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Sex and Age Differences in Depression and Baseline Sport-Related Concussion Neurocognitive Performance and Symptoms

Covassin, Tracey PhD*; Elbin, Robert J. III PhD; Larson, Elizabeth MA; Kontos, Anthony P. PhD§

Clinical Journal of Sport Medicine: March 2012 - Volume 22 - Issue 2 - p 98–104
doi: 10.1097/JSM.0b013e31823403d2
Original Research

Objective: To examine depression and baseline neurocognitive function and concussion symptoms in male and female high school and college athletes.

Design: Cross sectional.

Setting: Athletes completed testing at a designated computer laboratory at high schools and colleges.

Participants: Participants included 1616 collegiate (n = 837) and high school (n = 779) athletes from 3 states participating in a variety of competitive sports.

Interventions: Participants completed the baseline Immediate Postconcussion Assessment and Cognitive Test (ImPACT), symptom inventory, and Beck Depression Inventory II (BDI-II).

Main Outcome Measures: Between-group comparisons for depression groups on ImPACT composite scores (verbal and visual memory, reaction time, motor processing speed), total symptoms, and symptom cluster (sleep, cognitive, emotional, somatic/migraine) scores. Between-group comparisons for age and sex on BDI-II, ImPACT, total symptoms, and symptom cluster scores.

Results: The severe depression group scored worse on visual memory and reported more total, somatic/migraine, cognitive, emotional, and sleep symptoms than less depressed groups. High school athletes reported more somatic/migraine symptoms than collegiate athletes, whereas collegiate athletes reported more emotional and sleep symptoms than high school athletes. Women had higher verbal memory and reported more cognitive, emotional, and sleep symptom clusters compared with men. Women outperformed men on verbal memory, whereas collegiate athletes outperformed high school athletes on processing speed.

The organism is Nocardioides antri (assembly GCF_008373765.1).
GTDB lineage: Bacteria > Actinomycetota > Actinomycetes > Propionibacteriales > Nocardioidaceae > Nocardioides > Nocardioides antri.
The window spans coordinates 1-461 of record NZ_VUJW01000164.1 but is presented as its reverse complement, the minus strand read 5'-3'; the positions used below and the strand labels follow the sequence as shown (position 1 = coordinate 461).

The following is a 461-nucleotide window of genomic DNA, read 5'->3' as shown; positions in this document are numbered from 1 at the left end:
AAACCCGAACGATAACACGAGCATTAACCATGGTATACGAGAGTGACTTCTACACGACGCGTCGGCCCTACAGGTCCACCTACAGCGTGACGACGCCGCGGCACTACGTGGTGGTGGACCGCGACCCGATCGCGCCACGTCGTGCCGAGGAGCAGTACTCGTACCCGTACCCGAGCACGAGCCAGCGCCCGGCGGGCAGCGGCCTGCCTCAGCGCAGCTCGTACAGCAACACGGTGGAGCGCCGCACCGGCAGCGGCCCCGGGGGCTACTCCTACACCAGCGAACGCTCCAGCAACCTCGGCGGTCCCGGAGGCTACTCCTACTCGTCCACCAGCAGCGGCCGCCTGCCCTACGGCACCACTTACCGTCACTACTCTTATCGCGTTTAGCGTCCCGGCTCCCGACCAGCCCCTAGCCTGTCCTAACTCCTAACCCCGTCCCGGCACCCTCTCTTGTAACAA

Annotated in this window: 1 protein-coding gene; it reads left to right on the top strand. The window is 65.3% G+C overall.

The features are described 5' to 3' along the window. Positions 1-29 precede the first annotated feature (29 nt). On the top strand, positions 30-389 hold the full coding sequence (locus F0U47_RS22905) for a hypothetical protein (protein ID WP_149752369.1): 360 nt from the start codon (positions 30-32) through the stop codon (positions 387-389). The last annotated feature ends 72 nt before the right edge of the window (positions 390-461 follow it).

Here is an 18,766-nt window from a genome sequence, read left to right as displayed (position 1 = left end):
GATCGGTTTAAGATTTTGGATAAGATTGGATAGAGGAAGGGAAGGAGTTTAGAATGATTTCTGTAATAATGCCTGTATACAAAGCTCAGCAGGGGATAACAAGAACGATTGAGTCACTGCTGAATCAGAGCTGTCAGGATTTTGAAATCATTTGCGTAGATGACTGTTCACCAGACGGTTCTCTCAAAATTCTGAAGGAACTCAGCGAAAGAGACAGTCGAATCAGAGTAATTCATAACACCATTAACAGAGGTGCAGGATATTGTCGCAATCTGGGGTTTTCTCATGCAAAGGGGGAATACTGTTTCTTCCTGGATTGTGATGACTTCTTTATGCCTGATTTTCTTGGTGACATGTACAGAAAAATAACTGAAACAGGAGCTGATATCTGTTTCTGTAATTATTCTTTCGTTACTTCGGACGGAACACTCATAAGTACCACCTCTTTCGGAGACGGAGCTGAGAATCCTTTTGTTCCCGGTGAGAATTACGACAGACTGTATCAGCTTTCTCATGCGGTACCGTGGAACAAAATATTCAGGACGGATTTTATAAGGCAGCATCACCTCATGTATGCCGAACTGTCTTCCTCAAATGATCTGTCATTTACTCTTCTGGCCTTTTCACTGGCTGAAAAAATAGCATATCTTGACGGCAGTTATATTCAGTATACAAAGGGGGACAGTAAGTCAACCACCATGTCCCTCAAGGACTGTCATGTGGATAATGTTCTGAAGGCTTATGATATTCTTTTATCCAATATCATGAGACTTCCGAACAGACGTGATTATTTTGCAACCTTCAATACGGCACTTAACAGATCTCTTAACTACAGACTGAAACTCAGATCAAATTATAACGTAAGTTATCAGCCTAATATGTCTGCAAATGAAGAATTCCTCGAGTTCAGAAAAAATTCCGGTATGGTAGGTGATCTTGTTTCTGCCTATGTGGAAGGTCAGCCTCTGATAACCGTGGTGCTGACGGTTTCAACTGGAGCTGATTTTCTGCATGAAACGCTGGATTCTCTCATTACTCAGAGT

Conclusions: Athletes with severe depression scored lower on visual memory than those with minimal depression. Athletes with severe depression report more concussion symptoms than athletes with minimal and moderate depression scores. Symptoms of depression should be included in baseline assessments to help disentangle depression from concussion symptoms.

*Department of Kinesiology, Michigan State University, East Lansing, Michigan

UPMC Sports Medicine Concussion Program, Department of Orthopaedic Surgery, University of Pittsburgh, School of Medicine, Pittsburgh, Pennsylvania

Department of Kinesiology and Recreation Administration, Humboldt State University, Arcata, California

§UPMC Sports Medicine Concussion Program, Department of Orthopaedic Surgery, University of Pittsburgh, School of Medicine, Pittsburgh, Pennsylvania.

Corresponding Author: Tracey Covassin, PhD, ATC, Michigan State University, Department of Kinesiology, East Lansing, MI 48824 (covassin@msu.edu).

The authors report no conflicts of interest.

Received February 13, 2011

Accepted August 2, 2011

© 2012 Lippincott Williams & Wilkins, Inc.